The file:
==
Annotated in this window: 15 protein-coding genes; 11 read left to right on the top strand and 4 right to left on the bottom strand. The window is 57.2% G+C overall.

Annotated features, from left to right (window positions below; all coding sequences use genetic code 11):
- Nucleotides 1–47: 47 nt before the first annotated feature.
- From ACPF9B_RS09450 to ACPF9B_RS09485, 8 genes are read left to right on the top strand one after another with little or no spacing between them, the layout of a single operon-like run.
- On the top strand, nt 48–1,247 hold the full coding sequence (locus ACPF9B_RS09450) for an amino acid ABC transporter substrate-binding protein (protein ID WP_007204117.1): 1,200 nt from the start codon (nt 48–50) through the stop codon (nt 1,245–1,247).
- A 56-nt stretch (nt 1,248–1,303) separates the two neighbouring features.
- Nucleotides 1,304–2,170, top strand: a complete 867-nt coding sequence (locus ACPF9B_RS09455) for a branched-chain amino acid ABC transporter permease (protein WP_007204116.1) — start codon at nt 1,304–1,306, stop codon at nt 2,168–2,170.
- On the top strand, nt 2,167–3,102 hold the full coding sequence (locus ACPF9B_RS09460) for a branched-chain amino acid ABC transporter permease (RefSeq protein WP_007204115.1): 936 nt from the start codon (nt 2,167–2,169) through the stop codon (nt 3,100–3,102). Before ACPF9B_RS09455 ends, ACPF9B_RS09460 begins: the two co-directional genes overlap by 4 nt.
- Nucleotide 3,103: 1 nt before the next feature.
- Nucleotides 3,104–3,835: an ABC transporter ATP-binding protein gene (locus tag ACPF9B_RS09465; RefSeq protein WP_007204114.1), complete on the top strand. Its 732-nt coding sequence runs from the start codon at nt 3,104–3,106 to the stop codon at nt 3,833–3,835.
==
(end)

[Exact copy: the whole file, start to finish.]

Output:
Annotated in this window: 15 protein-coding genes; 11 read left to right on the top strand and 4 right to left on the bottom strand. The window is 57.2% G+C overall.

Annotated features, from left to right (window positions below; all coding sequences use genetic code 11):
- Nucleotides 1–47: 47 nt before the first annotated feature.
- From ACPF9B_RS09450 to ACPF9B_RS09485, 8 genes are read left to right on the top strand one after another with little or no spacing between them, the layout of a single operon-like run.
- On the top strand, nt 48–1,247 hold the full coding sequence (locus ACPF9B_RS09450) for an amino acid ABC transporter substrate-binding protein (protein ID WP_007204117.1): 1,200 nt from the start codon (nt 48–50) through the stop codon (nt 1,245–1,247).
- A 56-nt stretch (nt 1,248–1,303) separates the two neighbouring features.
- Nucleotides 1,304–2,170, top strand: a complete 867-nt coding sequence (locus ACPF9B_RS09455) for a branched-chain amino acid ABC transporter permease (protein WP_007204116.1) — start codon at nt 1,304–1,306, stop codon at nt 2,168–2,170.
- On the top strand, nt 2,167–3,102 hold the full coding sequence (locus ACPF9B_RS09460) for a branched-chain amino acid ABC transporter permease (RefSeq protein WP_007204115.1): 936 nt from the start codon (nt 2,167–2,169) through the stop codon (nt 3,100–3,102). Before ACPF9B_RS09455 ends, ACPF9B_RS09460 begins: the two co-directional genes overlap by 4 nt.
- Nucleotide 3,103: 1 nt before the next feature.
- Nucleotides 3,104–3,835: an ABC transporter ATP-binding protein gene (locus tag ACPF9B_RS09465; RefSeq protein WP_007204114.1), complete on the top strand. Its 732-nt coding sequence runs from the start codon at nt 3,104–3,106 to the stop codon at nt 3,833–3,835.